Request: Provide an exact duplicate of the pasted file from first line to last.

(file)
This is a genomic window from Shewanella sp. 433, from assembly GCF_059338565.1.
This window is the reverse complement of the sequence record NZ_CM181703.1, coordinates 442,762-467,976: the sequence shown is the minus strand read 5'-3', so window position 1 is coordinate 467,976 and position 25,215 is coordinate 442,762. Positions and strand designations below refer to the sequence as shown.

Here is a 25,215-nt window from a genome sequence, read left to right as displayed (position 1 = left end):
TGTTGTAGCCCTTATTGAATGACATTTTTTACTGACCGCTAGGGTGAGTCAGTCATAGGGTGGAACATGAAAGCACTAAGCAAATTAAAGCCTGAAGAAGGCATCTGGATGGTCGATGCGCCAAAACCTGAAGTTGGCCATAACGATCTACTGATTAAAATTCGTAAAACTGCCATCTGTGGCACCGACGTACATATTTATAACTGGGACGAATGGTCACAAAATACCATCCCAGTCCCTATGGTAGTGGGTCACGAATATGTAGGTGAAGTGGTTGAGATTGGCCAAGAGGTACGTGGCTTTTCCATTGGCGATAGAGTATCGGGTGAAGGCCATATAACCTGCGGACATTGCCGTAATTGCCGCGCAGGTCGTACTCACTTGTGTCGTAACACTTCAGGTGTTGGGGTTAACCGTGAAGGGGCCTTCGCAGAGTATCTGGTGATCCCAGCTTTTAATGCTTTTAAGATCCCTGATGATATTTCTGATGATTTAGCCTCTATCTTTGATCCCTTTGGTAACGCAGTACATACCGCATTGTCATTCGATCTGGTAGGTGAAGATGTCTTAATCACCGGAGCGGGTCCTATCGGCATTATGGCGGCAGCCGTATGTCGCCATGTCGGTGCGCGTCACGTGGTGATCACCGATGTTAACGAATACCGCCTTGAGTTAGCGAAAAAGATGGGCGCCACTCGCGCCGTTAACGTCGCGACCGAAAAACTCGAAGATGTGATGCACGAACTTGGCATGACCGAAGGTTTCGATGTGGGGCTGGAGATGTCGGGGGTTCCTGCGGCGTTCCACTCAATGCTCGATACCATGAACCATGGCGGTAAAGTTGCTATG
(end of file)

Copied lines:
This is a genomic window from Shewanella sp. 433, from assembly GCF_059338565.1.
This window is the reverse complement of the sequence record NZ_CM181703.1, coordinates 442,762-467,976: the sequence shown is the minus strand read 5'-3', so window position 1 is coordinate 467,976 and position 25,215 is coordinate 442,762. Positions and strand designations below refer to the sequence as shown.

Here is a 25,215-nt window from a genome sequence, read left to right as displayed (position 1 = left end):
TGTTGTAGCCCTTATTGAATGACATTTTTTACTGACCGCTAGGGTGAGTCAGTCATAGGGTGGAACATGAAAGCACTAAGCAAATTAAAGCCTGAAGAAGGCATCTGGATGGTCGATGCGCCAAAACCTGAAGTTGGCCATAACGATCTACTGATTAAAATTCGTAAAACTGCCATCTGTGGCACCGACGTACATATTTATAACTGGGACGAATGGTCACAAAATACCATCCCAGTCCCTATGGTAGTGGGTCACGAATATGTAGGTGAAGTGGTTGAGATTGGCCAAGAGGTACGTGGCTTTTCCATTGGCGATAGAGTATCGGGTGAAGGCCATATAACCTGCGGACATTGCCGTAATTGCCGCGCAGGTCGTACTCACTTGTGTCGTAACACTTCAGGTGTTGGGGTTAACCGTGAAGGGGCCTTCGCAGAGTATCTGGTGATCCCAGCTTTTAATGCTTTTAAGATCCCTGATGATATTTCTGATGATTTAGCCTCTATCTTTGATCCCTTTGGTAACGCAGTACATACCGCATTGTCATTCGATCTGGTAGGTGAAGATGTCTTAATCACCGGAGCGGGTCCTATCGGCATTATGGCGGCAGCCGTATGTCGCCATGTCGGTGCGCGTCACGTGGTGATCACCGATGTTAACGAATACCGCCTTGAGTTAGCGAAAAAGATGGGCGCCACTCGCGCCGTTAACGTCGCGACCGAAAAACTCGAAGATGTGATGCACGAACTTGGCATGACCGAAGGTTTCGATGTGGGGCTGGAGATGTCGGGGGTTCCTGCGGCGTTCCACTCAATGCTCGATACCATGAACCATGGCGGTAAAGTTGCTATG